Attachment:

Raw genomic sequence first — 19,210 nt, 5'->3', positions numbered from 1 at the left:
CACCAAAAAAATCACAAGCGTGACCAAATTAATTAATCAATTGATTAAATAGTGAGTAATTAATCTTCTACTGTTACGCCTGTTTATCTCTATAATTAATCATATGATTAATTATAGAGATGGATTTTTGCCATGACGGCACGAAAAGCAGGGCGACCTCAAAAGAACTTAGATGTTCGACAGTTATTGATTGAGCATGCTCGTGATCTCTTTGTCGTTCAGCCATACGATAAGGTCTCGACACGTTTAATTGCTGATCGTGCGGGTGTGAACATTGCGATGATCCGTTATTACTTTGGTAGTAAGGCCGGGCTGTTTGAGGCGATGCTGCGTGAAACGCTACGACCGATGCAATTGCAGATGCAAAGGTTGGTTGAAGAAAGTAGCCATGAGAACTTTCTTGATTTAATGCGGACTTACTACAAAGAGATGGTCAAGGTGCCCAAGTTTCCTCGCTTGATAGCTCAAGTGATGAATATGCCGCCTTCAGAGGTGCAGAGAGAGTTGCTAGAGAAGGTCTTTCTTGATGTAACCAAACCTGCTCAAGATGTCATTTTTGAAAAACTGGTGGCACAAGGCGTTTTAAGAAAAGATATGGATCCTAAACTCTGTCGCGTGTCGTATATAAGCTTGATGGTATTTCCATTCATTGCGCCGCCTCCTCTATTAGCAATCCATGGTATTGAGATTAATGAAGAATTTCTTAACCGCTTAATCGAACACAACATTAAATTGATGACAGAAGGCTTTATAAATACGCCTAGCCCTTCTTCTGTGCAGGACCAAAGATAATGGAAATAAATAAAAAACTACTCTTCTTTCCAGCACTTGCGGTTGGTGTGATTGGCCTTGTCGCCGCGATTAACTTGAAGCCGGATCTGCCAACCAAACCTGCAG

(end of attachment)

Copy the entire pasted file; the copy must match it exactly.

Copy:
Raw genomic sequence first — 19,210 nt, 5'->3', positions numbered from 1 at the left:
CACCAAAAAAATCACAAGCGTGACCAAATTAATTAATCAATTGATTAAATAGTGAGTAATTAATCTTCTACTGTTACGCCTGTTTATCTCTATAATTAATCATATGATTAATTATAGAGATGGATTTTTGCCATGACGGCACGAAAAGCAGGGCGACCTCAAAAGAACTTAGATGTTCGACAGTTATTGATTGAGCATGCTCGTGATCTCTTTGTCGTTCAGCCATACGATAAGGTCTCGACACGTTTAATTGCTGATCGTGCGGGTGTGAACATTGCGATGATCCGTTATTACTTTGGTAGTAAGGCCGGGCTGTTTGAGGCGATGCTGCGTGAAACGCTACGACCGATGCAATTGCAGATGCAAAGGTTGGTTGAAGAAAGTAGCCATGAGAACTTTCTTGATTTAATGCGGACTTACTACAAAGAGATGGTCAAGGTGCCCAAGTTTCCTCGCTTGATAGCTCAAGTGATGAATATGCCGCCTTCAGAGGTGCAGAGAGAGTTGCTAGAGAAGGTCTTTCTTGATGTAACCAAACCTGCTCAAGATGTCATTTTTGAAAAACTGGTGGCACAAGGCGTTTTAAGAAAAGATATGGATCCTAAACTCTGTCGCGTGTCGTATATAAGCTTGATGGTATTTCCATTCATTGCGCCGCCTCCTCTATTAGCAATCCATGGTATTGAGATTAATGAAGAATTTCTTAACCGCTTAATCGAACACAACATTAAATTGATGACAGAAGGCTTTATAAATACGCCTAGCCCTTCTTCTGTGCAGGACCAAAGATAATGGAAATAAATAAAAAACTACTCTTCTTTCCAGCACTTGCGGTTGGTGTGATTGGCCTTGTCGCCGCGATTAACTTGAAGCCGGATCTGCCAACCAAACCTGCAG